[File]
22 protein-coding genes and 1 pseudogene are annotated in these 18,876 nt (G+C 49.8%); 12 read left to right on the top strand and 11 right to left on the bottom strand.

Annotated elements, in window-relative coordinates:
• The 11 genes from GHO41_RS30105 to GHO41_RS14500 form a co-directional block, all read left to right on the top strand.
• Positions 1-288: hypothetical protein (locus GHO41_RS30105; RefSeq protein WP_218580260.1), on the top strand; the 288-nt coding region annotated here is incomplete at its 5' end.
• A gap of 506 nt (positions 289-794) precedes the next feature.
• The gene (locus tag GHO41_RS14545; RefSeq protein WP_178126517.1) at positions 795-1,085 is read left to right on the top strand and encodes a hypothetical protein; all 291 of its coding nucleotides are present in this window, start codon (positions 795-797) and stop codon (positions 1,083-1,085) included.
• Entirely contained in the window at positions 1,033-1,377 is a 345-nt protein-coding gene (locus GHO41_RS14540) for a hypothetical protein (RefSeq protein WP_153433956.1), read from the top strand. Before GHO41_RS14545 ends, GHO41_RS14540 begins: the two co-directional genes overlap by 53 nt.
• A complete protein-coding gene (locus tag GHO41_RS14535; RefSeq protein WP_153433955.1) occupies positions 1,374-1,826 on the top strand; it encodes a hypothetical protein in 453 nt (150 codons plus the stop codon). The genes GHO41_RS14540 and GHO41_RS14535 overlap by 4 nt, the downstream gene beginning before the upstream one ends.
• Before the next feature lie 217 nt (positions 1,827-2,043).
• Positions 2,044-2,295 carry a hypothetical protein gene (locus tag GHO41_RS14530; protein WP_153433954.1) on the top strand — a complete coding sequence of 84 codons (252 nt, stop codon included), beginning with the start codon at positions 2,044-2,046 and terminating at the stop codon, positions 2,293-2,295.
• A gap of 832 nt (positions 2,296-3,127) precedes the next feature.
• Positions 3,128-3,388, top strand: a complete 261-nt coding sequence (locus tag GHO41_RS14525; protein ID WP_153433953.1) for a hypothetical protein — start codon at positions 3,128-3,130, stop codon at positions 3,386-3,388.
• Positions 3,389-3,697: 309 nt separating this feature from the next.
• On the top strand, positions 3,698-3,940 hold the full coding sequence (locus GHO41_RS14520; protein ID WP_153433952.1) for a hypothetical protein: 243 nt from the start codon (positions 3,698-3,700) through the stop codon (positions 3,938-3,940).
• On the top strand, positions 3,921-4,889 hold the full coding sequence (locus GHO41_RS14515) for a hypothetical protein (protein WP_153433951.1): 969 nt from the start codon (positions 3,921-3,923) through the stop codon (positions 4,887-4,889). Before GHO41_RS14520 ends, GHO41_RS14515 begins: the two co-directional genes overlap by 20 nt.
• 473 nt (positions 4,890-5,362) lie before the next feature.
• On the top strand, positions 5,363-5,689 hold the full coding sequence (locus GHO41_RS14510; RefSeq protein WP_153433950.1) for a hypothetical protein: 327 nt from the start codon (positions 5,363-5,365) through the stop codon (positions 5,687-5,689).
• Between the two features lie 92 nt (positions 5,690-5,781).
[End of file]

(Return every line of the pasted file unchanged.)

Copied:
22 protein-coding genes and 1 pseudogene are annotated in these 18,876 nt (G+C 49.8%); 12 read left to right on the top strand and 11 right to left on the bottom strand.

Annotated elements, in window-relative coordinates:
• The 11 genes from GHO41_RS30105 to GHO41_RS14500 form a co-directional block, all read left to right on the top strand.
• Positions 1-288: hypothetical protein (locus GHO41_RS30105; RefSeq protein WP_218580260.1), on the top strand; the 288-nt coding region annotated here is incomplete at its 5' end.
• A gap of 506 nt (positions 289-794) precedes the next feature.
• The gene (locus tag GHO41_RS14545; RefSeq protein WP_178126517.1) at positions 795-1,085 is read left to right on the top strand and encodes a hypothetical protein; all 291 of its coding nucleotides are present in this window, start codon (positions 795-797) and stop codon (positions 1,083-1,085) included.
• Entirely contained in the window at positions 1,033-1,377 is a 345-nt protein-coding gene (locus GHO41_RS14540) for a hypothetical protein (RefSeq protein WP_153433956.1), read from the top strand. Before GHO41_RS14545 ends, GHO41_RS14540 begins: the two co-directional genes overlap by 53 nt.
• A complete protein-coding gene (locus tag GHO41_RS14535; RefSeq protein WP_153433955.1) occupies positions 1,374-1,826 on the top strand; it encodes a hypothetical protein in 453 nt (150 codons plus the stop codon). The genes GHO41_RS14540 and GHO41_RS14535 overlap by 4 nt, the downstream gene beginning before the upstream one ends.
• Before the next feature lie 217 nt (positions 1,827-2,043).
• Positions 2,044-2,295 carry a hypothetical protein gene (locus tag GHO41_RS14530; protein WP_153433954.1) on the top strand — a complete coding sequence of 84 codons (252 nt, stop codon included), beginning with the start codon at positions 2,044-2,046 and terminating at the stop codon, positions 2,293-2,295.
• A gap of 832 nt (positions 2,296-3,127) precedes the next feature.
• Positions 3,128-3,388, top strand: a complete 261-nt coding sequence (locus tag GHO41_RS14525; protein ID WP_153433953.1) for a hypothetical protein — start codon at positions 3,128-3,130, stop codon at positions 3,386-3,388.
• Positions 3,389-3,697: 309 nt separating this feature from the next.
• On the top strand, positions 3,698-3,940 hold the full coding sequence (locus GHO41_RS14520; protein ID WP_153433952.1) for a hypothetical protein: 243 nt from the start codon (positions 3,698-3,700) through the stop codon (positions 3,938-3,940).
• On the top strand, positions 3,921-4,889 hold the full coding sequence (locus GHO41_RS14515) for a hypothetical protein (protein WP_153433951.1): 969 nt from the start codon (positions 3,921-3,923) through the stop codon (positions 4,887-4,889). Before GHO41_RS14520 ends, GHO41_RS14515 begins: the two co-directional genes overlap by 20 nt.
• 473 nt (positions 4,890-5,362) lie before the next feature.
• On the top strand, positions 5,363-5,689 hold the full coding sequence (locus GHO41_RS14510; RefSeq protein WP_153433950.1) for a hypothetical protein: 327 nt from the start codon (positions 5,363-5,365) through the stop codon (positions 5,687-5,689).
• Between the two features lie 92 nt (positions 5,690-5,781).